Faculty Directory

Chia-Yang Liu

Associate Professor

Chia-Yang Liu

Office: Opt 511

812-856-3809
liuchia@iu.edu

Curriculum Vitae

Education
  • M.S.–1985 (National Taiwan University)
  • Ph.D.–1993 (University of Cincinnati)
Research
Brief of research interesting

The main focus of my research is to use conditional gene loss-of-function and gain-of-function mouse model to elucidate the signal transduction and transcriptional regulations of ocular anterior segment development and diseases. We have established several transgenic mouse phenotypes which resemble human ocular diseases such as ocular surface squamous neoplasia (OSSN), Keratoconjunctivitis sicca (dry eye symdrome), Blephar-ophimosis, Ptosis, and Epi-canthus inversus Syndrome (BPES), and congenital juvenile angle closure glaucoma.

1. Krt12rtTA/rtTA/tetO-FGF-7 double transgenic mouse model for OSSN.  This mouse strain displays a corneal papillomatous squamous cell carcinoma with profound neovascularization. These phenotypes resemble the human OSSN, which is the most common ocular surface cancer, but its etiology and pathological progression are unknown. We demonstrated that nuclear localization of beta-catenin in the corneal epithelium of Krt12rtTA/rtTA/tetO-FGF-7 double transgenic mice following Dox administration. This is in agreement with the notion that activation of receptor tyrosine kinases (RTK) by their cognate growth factor ligands can activate extracellular signal-regulated kinases-p90 ribosomal S6 kinase (ERK-p90RSK) as well as phosphatidylinositol 3-kinase (PI3K)-protein kinase B (PKB)/AKT (PI3K-PKB/AKT) pathways that down-regulate glycogen synthase kinase (GSK-3-beta) activity. This down-regulation leads to the stabilization and the nuclear accumulation of beta-catenin causing enhanced mitogenesis and metastasis, as evidenced in a wide variety of human cancers. We are currently using genetic approaches to link if beta-catenin activation is required for FGF-7 induced OSSN in mouse. Our preliminary results demonstrate that corneal hyperplasia by excess FGF-7 can be prevented by ablation of beta-catenin gene (Ctnnb1) in quadruple Krt12rtTA/rtTA/tetO-FGF-7/tet-O-Cre/Ctnnb1lox(Ex2-6)/lox(ex2-6) mice fed with Dox. Moreover, forced expression of Ctnnb1 gain-of-function mutant in differentiated (K12-positive) corneal epithelia disrupts normal corneal epithelial homeostasis and causes neovascularization and hyperplastic transformation. This provides the first indication that beta-catenin is downstream of FGF-7 signaling cascade. Interestingly, pannus surgically removed from human OSSN patients also exhibits excess FGF-7 and nuclear translocation of beta-catenin. These findings implicate that excess FGF-7 may associate with human OSSN.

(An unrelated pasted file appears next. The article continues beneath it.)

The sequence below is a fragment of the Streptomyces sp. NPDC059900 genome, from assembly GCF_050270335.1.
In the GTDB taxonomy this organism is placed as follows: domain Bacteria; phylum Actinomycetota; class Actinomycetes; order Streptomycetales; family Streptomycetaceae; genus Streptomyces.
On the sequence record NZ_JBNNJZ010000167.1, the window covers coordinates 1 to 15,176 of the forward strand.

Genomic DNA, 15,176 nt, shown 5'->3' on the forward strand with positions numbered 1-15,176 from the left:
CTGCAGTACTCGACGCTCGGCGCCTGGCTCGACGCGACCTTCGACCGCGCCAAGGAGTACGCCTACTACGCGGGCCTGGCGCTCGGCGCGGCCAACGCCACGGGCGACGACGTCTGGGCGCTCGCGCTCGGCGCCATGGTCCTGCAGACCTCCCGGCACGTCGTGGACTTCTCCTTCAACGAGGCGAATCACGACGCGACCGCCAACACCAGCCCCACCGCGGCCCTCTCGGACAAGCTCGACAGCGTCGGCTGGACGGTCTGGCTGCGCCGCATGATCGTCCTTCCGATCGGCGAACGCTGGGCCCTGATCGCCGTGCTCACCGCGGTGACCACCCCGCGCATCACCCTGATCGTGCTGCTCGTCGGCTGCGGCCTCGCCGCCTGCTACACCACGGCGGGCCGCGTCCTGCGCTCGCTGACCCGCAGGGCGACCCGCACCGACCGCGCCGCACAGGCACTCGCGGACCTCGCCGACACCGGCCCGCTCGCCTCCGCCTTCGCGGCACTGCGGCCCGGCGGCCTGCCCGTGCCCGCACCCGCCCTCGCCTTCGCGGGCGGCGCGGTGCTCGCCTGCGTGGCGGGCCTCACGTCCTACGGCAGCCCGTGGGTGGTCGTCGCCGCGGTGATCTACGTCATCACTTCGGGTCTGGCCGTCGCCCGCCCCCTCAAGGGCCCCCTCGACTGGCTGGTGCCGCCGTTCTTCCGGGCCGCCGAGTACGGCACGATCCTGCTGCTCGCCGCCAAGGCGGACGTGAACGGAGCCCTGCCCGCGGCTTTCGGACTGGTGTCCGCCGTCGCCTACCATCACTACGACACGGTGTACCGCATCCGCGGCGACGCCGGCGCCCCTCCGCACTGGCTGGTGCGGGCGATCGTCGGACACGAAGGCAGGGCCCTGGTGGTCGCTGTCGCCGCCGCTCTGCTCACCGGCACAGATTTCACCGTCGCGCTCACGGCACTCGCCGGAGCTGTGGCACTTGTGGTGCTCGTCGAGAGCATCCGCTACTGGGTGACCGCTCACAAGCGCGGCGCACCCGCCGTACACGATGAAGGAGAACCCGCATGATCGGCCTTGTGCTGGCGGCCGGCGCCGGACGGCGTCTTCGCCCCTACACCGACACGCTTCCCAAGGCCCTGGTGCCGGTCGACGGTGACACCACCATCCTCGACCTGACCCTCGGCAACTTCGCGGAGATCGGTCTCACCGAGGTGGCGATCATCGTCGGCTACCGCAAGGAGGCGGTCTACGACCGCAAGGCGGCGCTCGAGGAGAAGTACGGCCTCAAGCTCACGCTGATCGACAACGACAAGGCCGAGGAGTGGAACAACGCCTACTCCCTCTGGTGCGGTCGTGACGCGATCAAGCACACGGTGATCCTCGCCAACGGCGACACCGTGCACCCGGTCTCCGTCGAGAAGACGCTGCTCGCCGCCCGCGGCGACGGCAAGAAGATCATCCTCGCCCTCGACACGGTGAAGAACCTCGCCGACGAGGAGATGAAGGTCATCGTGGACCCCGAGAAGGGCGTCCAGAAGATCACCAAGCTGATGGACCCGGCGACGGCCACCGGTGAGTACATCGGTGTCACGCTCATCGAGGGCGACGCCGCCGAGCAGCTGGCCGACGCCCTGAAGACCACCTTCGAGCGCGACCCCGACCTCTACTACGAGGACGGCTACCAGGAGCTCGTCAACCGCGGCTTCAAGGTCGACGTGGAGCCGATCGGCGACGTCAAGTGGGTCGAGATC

2. K14-rtTA/tetO-Cre/RosaLSL-dn-MAML1 triple transgenic mouse model for goblet cell morphogenesis and dry eye syndrome. Conjunctival goblet cells synthesize mainly mucins to lubricate ocular surface, essential for normal vision. Notch signaling has been associated with goblet cell differentiation in intestinal and respiratory tracts, but its function in ocular surface remains elusive. Our preliminary results show that conditional inhibition of canonical Notch signaling by expressing dominant negative mastermind-like-1 (dn-MAML1) in ocular surface epithelia impairs goblet cell differentiation during and following development. As compared to the wild-type ocular surface (OSWt), expression of dn-MAML1 in ocular surface (OSdn-MAML1) causes conjunctival epithelial hyperplasia, aberrant desquamation, failure of goblet cell differentiation, and subconjunctival inflammation. In addition, OSdn-MAML1 down-regulates Pax-6 expression, alters keratin expression pattern, and results in epidermal metaplasia, leading to keratoconjunctivitis sicca (dry eye) syndrome. We are currently studying the molecular target of Notch signaling in goblet cell differentiation.